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Immigration and the New Fugitive Slave Laws

Roundup
tags: slavery, immigration, Race, abolitionists



Manisha Sinha, a professor and the Draper Chair in American History at the University of Connecticut, is the author of The Counterrevolution of Slavery: Politics and Ideology in Antebellum South Carolina (2000) and The Slave’s Cause: A History of Abolition (2016).

Last month, as many noted, the washed-up bodies of a Salvadoran father, Óscar Ramírez, and his young daughter, Valeria, who drowned trying to cross the Rio Grande recalled the inert, lifeless body of the three-year-old Syrian Kurdish boy, Aylan Kurdi, on a Turkish beach four years ago. The Kurdi photograph aroused worldwide condemnation and a spotlight on the plight of refugees from war-torn Syria. Many hoped that the tragedy of the Ramírez case would similarly arouse public outrage at the inhumanity of this administration’s draconian immigration policies—its overcrowded detention camps, the separation of families, the deaths and abuse of children, some merely infants. In the Ramírezes’ desperate bid for safety and a new life was also an echo of an earlier crossing attempt, which, though fictional, captured the imagination of a nation. In Harriet Beecher Stowe’s novel Uncle Tom’s Cabin (1852), an enslaved mother and her infant succeeded in fleeing across the frozen Ohio river to freedom. 

Some historical analogies can mislead, granted, but we should be mindful of the lessons from history that can shine light on our current humanitarian crisis. The first is that evils we had thought long banished from civilized societies can reappear, and with alarming speed. From concentration camps for Uighurs in China, the largest mass-detention since the Holocaust, to migrant detention centers in America, we’re seeing an increase in the systemic internment of human beings worldwide. In the US, perhaps the most fraught example is Fort Sill, Oklahoma, an Army post proposed as a migrant detention center. Fort Sill symbolizes a bloodline of state-sponsored cruelty throughout American history, first as a reservation for dispossessed Native Americans, then as an internment camp for Japanese-American citizens during World War II, and now in its present planned use by ICE as a holding pen for migrants.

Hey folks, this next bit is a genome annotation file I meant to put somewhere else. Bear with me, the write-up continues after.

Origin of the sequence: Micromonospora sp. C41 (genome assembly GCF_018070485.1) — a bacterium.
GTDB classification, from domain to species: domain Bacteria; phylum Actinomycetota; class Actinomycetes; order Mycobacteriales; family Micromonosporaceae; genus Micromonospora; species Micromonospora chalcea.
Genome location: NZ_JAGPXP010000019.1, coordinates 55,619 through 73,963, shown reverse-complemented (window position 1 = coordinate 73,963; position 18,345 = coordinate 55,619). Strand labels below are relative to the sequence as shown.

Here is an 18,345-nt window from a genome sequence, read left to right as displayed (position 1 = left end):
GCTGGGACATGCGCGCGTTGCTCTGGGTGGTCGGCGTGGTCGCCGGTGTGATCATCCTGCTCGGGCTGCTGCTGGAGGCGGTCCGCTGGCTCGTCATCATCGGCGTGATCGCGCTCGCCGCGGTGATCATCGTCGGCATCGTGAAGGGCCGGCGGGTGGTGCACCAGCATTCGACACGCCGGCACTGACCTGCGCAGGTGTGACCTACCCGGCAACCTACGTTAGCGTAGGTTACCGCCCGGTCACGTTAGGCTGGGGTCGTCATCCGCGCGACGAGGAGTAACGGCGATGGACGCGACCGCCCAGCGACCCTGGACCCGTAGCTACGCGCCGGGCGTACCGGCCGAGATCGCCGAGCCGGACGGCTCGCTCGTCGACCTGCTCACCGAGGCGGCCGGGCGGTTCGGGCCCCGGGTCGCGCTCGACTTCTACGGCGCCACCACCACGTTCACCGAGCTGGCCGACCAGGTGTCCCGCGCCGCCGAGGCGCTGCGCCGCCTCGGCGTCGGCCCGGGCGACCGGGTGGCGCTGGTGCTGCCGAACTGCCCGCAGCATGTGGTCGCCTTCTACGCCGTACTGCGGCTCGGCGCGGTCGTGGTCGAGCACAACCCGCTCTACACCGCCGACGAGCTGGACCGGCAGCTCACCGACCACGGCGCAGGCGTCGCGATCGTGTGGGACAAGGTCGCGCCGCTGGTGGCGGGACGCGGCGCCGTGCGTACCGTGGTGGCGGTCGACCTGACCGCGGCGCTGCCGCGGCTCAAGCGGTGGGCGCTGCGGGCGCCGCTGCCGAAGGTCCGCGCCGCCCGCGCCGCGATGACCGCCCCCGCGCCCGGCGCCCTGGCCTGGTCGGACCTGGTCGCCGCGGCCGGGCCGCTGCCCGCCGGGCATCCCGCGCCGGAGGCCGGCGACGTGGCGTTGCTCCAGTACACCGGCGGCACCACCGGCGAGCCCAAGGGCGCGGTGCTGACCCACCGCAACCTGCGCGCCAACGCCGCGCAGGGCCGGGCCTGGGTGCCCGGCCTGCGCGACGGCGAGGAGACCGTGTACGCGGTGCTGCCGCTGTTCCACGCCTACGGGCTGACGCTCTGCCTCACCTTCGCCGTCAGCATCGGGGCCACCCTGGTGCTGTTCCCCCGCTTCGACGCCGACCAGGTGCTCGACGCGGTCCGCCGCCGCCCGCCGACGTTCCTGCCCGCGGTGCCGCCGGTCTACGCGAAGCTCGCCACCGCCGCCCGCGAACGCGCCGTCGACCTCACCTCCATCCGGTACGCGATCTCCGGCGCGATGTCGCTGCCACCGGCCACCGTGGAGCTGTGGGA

The second lesson from history is how quickly such measures can be accepted as necessary, even “natural.” That ordinary people of any ethnicity or nationality can partake in and support evil actions at any time is not news to historians. The blithe assurance of top advisers like Stephen Miller and senior bureaucrats like Kirstjen Nielsen who devise cruel policies to suit the needs of the system they’re working within, and implement them seemingly without thought, recalls Hannah Arendt’s “banality of evil.” More shocking is that many border patrol agents appear not only to be following orders but, according to a recent ProPublica report, have paraded their own racist, misogynistic, and sadistic tendencies in Facebook posts. That the Trump administration has announced new nationwide raids by ICE agents recalls the kidnappings and roundups by nineteenth-century slave-catchers and federal marshals.

The out-group mentality is always a danger, but there are still individuals who, regardless of race and ethnicity, do not accept or support their government’s unjust and inhumane policies. If the history of slavery and the fight against it has taught us something, it is that racial proscriptions and divisions suit those who seek to dehumanize and exploit people they construe as the other. For this reason, the interracial nineteenth-century abolition movement can provide valuable inspiration to those involved in today’s efforts to provide humanitarian aid to migrants and refugees and to resist the threatened descent into authoritarianism, mass atrocity, and inhumanity.

The 1793 federal Fugitive Slave Act required Northern free states to return runaway slaves to Southern slaveholders, enforcing the fugitive slave clause of the US Constitution. By the turn of the nineteenth century, free blacks and mostly Quaker abolitionists resisted the implementation of the fugitive slave law by forming humane societies to prevent the kidnapping of free blacks, as well as fugitive slave rendition. Northern states such as Pennsylvania, Massachusetts, and New York passed personal liberty laws guaranteeing the due process of law and trial by jury for suspected fugitives.

 

Read entire article at NY Review of Books

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